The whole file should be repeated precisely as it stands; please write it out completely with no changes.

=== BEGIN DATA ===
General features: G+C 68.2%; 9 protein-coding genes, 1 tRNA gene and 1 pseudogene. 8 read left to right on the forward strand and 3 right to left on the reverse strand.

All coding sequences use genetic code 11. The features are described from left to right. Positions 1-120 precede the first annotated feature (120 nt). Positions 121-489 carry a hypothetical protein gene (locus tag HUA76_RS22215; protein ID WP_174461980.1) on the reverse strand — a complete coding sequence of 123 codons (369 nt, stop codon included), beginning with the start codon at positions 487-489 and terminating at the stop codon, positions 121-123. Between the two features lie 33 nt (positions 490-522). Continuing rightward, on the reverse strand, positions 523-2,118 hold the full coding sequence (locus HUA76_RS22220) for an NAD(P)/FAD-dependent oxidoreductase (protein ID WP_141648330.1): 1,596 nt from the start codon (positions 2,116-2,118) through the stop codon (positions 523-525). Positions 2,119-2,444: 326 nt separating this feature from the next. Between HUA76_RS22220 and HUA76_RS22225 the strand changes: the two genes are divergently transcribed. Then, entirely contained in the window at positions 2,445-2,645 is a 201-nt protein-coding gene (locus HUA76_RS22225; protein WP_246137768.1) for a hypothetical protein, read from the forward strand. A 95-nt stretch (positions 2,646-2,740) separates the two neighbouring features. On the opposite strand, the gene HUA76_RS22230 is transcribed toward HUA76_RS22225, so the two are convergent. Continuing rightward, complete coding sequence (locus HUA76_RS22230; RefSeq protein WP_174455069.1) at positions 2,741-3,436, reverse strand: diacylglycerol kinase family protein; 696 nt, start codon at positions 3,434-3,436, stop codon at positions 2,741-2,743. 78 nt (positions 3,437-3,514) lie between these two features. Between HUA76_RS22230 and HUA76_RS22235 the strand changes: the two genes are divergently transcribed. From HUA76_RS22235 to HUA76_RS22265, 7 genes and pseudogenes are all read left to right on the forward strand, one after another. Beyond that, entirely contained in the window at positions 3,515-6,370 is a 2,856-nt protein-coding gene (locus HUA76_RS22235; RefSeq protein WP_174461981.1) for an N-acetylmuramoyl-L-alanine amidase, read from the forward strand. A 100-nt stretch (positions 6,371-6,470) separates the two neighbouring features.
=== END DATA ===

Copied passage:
General features: G+C 68.2%; 9 protein-coding genes, 1 tRNA gene and 1 pseudogene. 8 read left to right on the forward strand and 3 right to left on the reverse strand.

All coding sequences use genetic code 11. The features are described from left to right. Positions 1-120 precede the first annotated feature (120 nt). Positions 121-489 carry a hypothetical protein gene (locus tag HUA76_RS22215; protein ID WP_174461980.1) on the reverse strand — a complete coding sequence of 123 codons (369 nt, stop codon included), beginning with the start codon at positions 487-489 and terminating at the stop codon, positions 121-123. Between the two features lie 33 nt (positions 490-522). Continuing rightward, on the reverse strand, positions 523-2,118 hold the full coding sequence (locus HUA76_RS22220) for an NAD(P)/FAD-dependent oxidoreductase (protein ID WP_141648330.1): 1,596 nt from the start codon (positions 2,116-2,118) through the stop codon (positions 523-525). Positions 2,119-2,444: 326 nt separating this feature from the next. Between HUA76_RS22220 and HUA76_RS22225 the strand changes: the two genes are divergently transcribed. Then, entirely contained in the window at positions 2,445-2,645 is a 201-nt protein-coding gene (locus HUA76_RS22225; protein WP_246137768.1) for a hypothetical protein, read from the forward strand. A 95-nt stretch (positions 2,646-2,740) separates the two neighbouring features. On the opposite strand, the gene HUA76_RS22230 is transcribed toward HUA76_RS22225, so the two are convergent. Continuing rightward, complete coding sequence (locus HUA76_RS22230; RefSeq protein WP_174455069.1) at positions 2,741-3,436, reverse strand: diacylglycerol kinase family protein; 696 nt, start codon at positions 3,434-3,436, stop codon at positions 2,741-2,743. 78 nt (positions 3,437-3,514) lie between these two features. Between HUA76_RS22230 and HUA76_RS22235 the strand changes: the two genes are divergently transcribed. From HUA76_RS22235 to HUA76_RS22265, 7 genes and pseudogenes are all read left to right on the forward strand, one after another. Beyond that, entirely contained in the window at positions 3,515-6,370 is a 2,856-nt protein-coding gene (locus HUA76_RS22235; RefSeq protein WP_174461981.1) for an N-acetylmuramoyl-L-alanine amidase, read from the forward strand. A 100-nt stretch (positions 6,371-6,470) separates the two neighbouring features.